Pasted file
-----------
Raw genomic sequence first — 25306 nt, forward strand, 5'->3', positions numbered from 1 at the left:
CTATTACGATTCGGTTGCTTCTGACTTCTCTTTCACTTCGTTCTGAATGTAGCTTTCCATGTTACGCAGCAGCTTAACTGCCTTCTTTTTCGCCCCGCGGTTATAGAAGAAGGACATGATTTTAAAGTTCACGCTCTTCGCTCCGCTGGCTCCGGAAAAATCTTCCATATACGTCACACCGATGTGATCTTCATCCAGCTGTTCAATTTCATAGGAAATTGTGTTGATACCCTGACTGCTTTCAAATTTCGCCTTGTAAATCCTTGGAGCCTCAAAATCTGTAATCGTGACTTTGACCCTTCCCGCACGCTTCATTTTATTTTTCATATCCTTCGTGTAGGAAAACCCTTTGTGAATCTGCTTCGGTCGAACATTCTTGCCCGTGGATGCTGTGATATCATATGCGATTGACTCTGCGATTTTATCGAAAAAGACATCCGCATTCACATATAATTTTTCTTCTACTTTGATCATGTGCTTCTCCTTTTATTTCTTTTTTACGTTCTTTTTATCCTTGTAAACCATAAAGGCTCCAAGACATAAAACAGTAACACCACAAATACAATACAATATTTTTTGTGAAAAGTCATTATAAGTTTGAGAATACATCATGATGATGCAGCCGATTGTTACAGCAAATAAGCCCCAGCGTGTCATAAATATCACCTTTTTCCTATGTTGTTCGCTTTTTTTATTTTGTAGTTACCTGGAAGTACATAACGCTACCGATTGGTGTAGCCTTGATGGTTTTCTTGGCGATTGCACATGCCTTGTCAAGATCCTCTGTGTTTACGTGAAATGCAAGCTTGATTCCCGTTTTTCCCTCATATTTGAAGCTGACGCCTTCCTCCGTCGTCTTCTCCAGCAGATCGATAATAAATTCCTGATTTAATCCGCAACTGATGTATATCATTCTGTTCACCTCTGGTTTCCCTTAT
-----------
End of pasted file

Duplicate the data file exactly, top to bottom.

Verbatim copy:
Raw genomic sequence first — 25306 nt, forward strand, 5'->3', positions numbered from 1 at the left:
CTATTACGATTCGGTTGCTTCTGACTTCTCTTTCACTTCGTTCTGAATGTAGCTTTCCATGTTACGCAGCAGCTTAACTGCCTTCTTTTTCGCCCCGCGGTTATAGAAGAAGGACATGATTTTAAAGTTCACGCTCTTCGCTCCGCTGGCTCCGGAAAAATCTTCCATATACGTCACACCGATGTGATCTTCATCCAGCTGTTCAATTTCATAGGAAATTGTGTTGATACCCTGACTGCTTTCAAATTTCGCCTTGTAAATCCTTGGAGCCTCAAAATCTGTAATCGTGACTTTGACCCTTCCCGCACGCTTCATTTTATTTTTCATATCCTTCGTGTAGGAAAACCCTTTGTGAATCTGCTTCGGTCGAACATTCTTGCCCGTGGATGCTGTGATATCATATGCGATTGACTCTGCGATTTTATCGAAAAAGACATCCGCATTCACATATAATTTTTCTTCTACTTTGATCATGTGCTTCTCCTTTTATTTCTTTTTTACGTTCTTTTTATCCTTGTAAACCATAAAGGCTCCAAGACATAAAACAGTAACACCACAAATACAATACAATATTTTTTGTGAAAAGTCATTATAAGTTTGAGAATACATCATGATGATGCAGCCGATTGTTACAGCAAATAAGCCCCAGCGTGTCATAAATATCACCTTTTTCCTATGTTGTTCGCTTTTTTTATTTTGTAGTTACCTGGAAGTACATAACGCTACCGATTGGTGTAGCCTTGATGGTTTTCTTGGCGATTGCACATGCCTTGTCAAGATCCTCTGTGTTTACGTGAAATGCAAGCTTGATTCCCGTTTTTCCCTCATATTTGAAGCTGACGCCTTCCTCCGTCGTCTTCTCCAGCAGATCGATAATAAATTCCTGATTTAATCCGCAACTGATGTATATCATTCTGTTCACCTCTGGTTTCCCTTAT